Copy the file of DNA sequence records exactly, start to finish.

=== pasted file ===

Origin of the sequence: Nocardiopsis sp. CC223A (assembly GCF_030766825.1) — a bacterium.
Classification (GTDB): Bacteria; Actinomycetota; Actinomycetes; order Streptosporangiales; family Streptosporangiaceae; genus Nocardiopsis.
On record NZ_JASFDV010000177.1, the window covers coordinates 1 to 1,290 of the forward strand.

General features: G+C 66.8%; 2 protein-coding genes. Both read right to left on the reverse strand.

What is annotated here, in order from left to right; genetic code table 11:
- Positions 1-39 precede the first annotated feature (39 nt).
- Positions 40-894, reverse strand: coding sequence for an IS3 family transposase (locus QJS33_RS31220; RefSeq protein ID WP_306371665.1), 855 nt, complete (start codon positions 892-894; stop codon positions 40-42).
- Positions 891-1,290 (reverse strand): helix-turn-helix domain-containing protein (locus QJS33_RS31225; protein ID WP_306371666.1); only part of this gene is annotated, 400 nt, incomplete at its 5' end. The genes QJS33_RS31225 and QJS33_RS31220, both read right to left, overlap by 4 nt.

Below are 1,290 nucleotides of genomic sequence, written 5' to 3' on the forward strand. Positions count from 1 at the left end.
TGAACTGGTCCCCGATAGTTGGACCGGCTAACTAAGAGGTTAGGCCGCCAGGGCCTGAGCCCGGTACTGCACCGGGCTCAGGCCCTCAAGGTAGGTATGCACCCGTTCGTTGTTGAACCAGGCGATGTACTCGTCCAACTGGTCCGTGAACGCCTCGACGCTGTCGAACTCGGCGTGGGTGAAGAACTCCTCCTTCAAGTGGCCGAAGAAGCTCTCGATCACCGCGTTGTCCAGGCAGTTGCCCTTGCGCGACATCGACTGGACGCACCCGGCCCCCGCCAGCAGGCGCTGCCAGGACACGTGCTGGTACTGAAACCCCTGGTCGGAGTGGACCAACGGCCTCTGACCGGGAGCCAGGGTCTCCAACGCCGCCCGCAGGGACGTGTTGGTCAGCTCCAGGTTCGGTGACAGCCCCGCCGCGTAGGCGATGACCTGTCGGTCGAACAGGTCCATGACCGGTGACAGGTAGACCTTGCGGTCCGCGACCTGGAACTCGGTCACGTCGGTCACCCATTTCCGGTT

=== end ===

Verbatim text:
Origin of the sequence: Nocardiopsis sp. CC223A (assembly GCF_030766825.1) — a bacterium.
Classification (GTDB): Bacteria; Actinomycetota; Actinomycetes; order Streptosporangiales; family Streptosporangiaceae; genus Nocardiopsis.
On record NZ_JASFDV010000177.1, the window covers coordinates 1 to 1,290 of the forward strand.

General features: G+C 66.8%; 2 protein-coding genes. Both read right to left on the reverse strand.

What is annotated here, in order from left to right; genetic code table 11:
- Positions 1-39 precede the first annotated feature (39 nt).
- Positions 40-894, reverse strand: coding sequence for an IS3 family transposase (locus QJS33_RS31220; RefSeq protein ID WP_306371665.1), 855 nt, complete (start codon positions 892-894; stop codon positions 40-42).
- Positions 891-1,290 (reverse strand): helix-turn-helix domain-containing protein (locus QJS33_RS31225; protein ID WP_306371666.1); only part of this gene is annotated, 400 nt, incomplete at its 5' end. The genes QJS33_RS31225 and QJS33_RS31220, both read right to left, overlap by 4 nt.

Below are 1,290 nucleotides of genomic sequence, written 5' to 3' on the forward strand. Positions count from 1 at the left end.
TGAACTGGTCCCCGATAGTTGGACCGGCTAACTAAGAGGTTAGGCCGCCAGGGCCTGAGCCCGGTACTGCACCGGGCTCAGGCCCTCAAGGTAGGTATGCACCCGTTCGTTGTTGAACCAGGCGATGTACTCGTCCAACTGGTCCGTGAACGCCTCGACGCTGTCGAACTCGGCGTGGGTGAAGAACTCCTCCTTCAAGTGGCCGAAGAAGCTCTCGATCACCGCGTTGTCCAGGCAGTTGCCCTTGCGCGACATCGACTGGACGCACCCGGCCCCCGCCAGCAGGCGCTGCCAGGACACGTGCTGGTACTGAAACCCCTGGTCGGAGTGGACCAACGGCCTCTGACCGGGAGCCAGGGTCTCCAACGCCGCCCGCAGGGACGTGTTGGTCAGCTCCAGGTTCGGTGACAGCCCCGCCGCGTAGGCGATGACCTGTCGGTCGAACAGGTCCATGACCGGTGACAGGTAGACCTTGCGGTCCGCGACCTGGAACTCGGTCACGTCGGTCACCCATTTCCGGTT